Have you seen the new cute little alarm clocks for babies, toddlers and preschoolers?
No. No you haven’t. I hope you never will.
If not interrupted by a full diaper or falling out of bed, small children will wake up when they are finished with their sleeping. They know when they are ready.
Upon waking children immediately go to work doing just what they want to do, all the time—that being, figuring out how the world and the people in it function and how to become an active agent in creating their own lives.
Our roles as friends, relatives, teachers and neighbors is to make a safe and nurturing environment within which wee ones can maximize their learning. An immense part of that is showing children what we know, how people interact, communicate their wants and needs, and generally share what’s going on in our lives. The most important part these lessons is best fueled by a constant shower of singing, laughing, listening and, of course, reading, but most of all by conversing about anything and everything.
This all happens concurrently, so there is no first and next. If children aren’t eating or napping or accompanying busy parents while they run errands, the entirety of children’s activity largely is random. Even when carried or ferried about, they locate things within their grasp or sight lines to work on and with. They are learning about their own limits—how far they can reach, throw or see, what they can lift and move, who they can’t influence, who they can and how that is done.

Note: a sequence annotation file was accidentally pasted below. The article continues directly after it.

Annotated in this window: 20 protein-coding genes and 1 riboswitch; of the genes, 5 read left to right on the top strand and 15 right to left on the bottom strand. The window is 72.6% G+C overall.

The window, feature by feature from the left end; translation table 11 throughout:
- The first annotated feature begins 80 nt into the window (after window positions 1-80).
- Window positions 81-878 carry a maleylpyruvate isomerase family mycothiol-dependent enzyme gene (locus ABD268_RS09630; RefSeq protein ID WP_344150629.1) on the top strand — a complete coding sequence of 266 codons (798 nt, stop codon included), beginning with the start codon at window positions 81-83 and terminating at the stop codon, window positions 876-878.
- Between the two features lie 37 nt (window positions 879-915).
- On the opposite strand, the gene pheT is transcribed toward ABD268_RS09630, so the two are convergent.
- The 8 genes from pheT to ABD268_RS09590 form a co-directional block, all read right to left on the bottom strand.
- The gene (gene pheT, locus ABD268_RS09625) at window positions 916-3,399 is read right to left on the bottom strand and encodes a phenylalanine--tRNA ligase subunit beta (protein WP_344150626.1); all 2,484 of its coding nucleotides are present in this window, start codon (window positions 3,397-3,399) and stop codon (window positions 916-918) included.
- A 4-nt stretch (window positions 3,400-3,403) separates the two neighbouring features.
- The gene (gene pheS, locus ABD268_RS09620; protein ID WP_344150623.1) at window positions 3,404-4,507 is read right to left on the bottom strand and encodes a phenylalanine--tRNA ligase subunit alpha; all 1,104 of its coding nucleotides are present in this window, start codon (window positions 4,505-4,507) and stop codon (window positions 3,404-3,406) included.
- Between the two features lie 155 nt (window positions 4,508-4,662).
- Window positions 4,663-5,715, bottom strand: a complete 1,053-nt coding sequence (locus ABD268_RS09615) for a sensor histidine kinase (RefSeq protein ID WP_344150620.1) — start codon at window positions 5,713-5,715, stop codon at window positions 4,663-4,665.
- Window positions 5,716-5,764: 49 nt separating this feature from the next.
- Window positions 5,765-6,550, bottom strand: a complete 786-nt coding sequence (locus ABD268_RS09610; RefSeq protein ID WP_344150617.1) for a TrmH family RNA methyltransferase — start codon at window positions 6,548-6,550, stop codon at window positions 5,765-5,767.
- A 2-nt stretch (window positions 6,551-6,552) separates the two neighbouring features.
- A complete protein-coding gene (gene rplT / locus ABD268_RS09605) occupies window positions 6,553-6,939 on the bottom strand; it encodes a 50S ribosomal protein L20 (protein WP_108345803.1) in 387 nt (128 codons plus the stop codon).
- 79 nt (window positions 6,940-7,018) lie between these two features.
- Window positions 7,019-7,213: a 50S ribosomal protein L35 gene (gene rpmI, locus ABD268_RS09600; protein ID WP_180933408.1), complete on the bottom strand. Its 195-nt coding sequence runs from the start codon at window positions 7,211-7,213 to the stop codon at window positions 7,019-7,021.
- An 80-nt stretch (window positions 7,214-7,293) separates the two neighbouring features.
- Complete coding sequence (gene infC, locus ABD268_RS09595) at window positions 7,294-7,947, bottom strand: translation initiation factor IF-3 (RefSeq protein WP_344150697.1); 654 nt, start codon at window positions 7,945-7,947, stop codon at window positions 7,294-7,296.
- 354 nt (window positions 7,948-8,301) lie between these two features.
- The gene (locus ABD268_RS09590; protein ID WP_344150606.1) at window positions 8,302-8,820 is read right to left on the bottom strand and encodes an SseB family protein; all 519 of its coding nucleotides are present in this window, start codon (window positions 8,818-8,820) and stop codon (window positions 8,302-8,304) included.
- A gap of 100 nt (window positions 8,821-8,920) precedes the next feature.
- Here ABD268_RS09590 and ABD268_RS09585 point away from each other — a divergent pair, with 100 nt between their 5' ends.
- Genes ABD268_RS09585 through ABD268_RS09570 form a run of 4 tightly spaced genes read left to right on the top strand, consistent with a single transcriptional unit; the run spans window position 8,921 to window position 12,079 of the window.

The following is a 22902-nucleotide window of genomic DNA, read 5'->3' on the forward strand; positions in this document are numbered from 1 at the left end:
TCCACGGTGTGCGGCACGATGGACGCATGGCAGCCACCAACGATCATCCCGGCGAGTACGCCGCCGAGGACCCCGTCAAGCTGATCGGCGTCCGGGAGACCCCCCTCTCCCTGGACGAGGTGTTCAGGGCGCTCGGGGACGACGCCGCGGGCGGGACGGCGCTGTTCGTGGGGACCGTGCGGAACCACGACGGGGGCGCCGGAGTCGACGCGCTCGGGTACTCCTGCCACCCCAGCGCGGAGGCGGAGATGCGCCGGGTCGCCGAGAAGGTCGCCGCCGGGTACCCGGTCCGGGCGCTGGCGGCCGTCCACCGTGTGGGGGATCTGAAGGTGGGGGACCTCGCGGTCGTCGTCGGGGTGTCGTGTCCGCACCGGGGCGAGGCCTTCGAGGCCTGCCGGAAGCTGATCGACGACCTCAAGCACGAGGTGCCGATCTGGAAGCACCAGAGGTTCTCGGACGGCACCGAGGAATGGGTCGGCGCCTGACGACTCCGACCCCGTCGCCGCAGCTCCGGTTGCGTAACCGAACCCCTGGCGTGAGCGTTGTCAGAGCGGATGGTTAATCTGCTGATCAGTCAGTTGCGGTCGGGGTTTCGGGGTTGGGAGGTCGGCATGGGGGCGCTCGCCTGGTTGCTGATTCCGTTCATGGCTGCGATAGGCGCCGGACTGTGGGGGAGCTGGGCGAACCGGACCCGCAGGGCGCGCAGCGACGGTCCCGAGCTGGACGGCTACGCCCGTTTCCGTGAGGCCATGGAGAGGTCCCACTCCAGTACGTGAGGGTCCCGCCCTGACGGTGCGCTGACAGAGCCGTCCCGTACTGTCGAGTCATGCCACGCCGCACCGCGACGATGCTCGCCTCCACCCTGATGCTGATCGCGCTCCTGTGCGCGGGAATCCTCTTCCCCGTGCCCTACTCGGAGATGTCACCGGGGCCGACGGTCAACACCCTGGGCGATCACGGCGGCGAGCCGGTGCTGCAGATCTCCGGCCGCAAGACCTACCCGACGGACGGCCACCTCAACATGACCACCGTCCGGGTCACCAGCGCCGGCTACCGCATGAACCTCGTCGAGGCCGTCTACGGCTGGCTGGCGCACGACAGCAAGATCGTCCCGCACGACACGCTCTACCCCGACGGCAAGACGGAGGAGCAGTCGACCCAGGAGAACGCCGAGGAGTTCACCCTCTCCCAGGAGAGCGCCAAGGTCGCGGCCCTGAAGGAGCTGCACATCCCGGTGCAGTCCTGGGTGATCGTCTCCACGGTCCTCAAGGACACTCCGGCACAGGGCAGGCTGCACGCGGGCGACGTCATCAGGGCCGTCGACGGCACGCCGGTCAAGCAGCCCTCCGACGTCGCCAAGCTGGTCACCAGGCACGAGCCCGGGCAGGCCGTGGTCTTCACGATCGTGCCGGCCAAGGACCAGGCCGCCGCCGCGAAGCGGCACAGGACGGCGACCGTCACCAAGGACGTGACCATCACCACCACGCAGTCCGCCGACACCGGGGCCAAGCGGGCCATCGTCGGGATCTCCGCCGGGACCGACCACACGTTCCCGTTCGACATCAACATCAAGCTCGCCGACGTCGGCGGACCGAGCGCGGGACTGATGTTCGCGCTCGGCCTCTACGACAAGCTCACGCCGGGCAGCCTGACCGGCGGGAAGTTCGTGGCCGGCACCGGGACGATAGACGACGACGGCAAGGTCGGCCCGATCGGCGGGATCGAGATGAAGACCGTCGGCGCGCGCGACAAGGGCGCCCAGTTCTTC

Little ones also are most comfortable when going from one object or person to another without taking half a breath in between. Poking, tugging, waving around asking a thousand questions. Sure, we can enter their field of vision with something new to distract them from what they are currently working on, but try to remove them from a toy or a pet or a noise maker before they are finished and you’ll get the same response you’ll get if you set a wake up alarm: “Stop bothering me. I’m busy.”
When they are finished with whatever they are doing, they move on to a more interesting engagement. Nobody rings a bell. No one decides what they will do next. They decide, moment to moment.
The alarm clock for small children is LIFE whispering in their ears to come out and play. If we are lucky, they’ll let us play, too.
We just need to feed them well, give them lots of hugs, and try to keep up.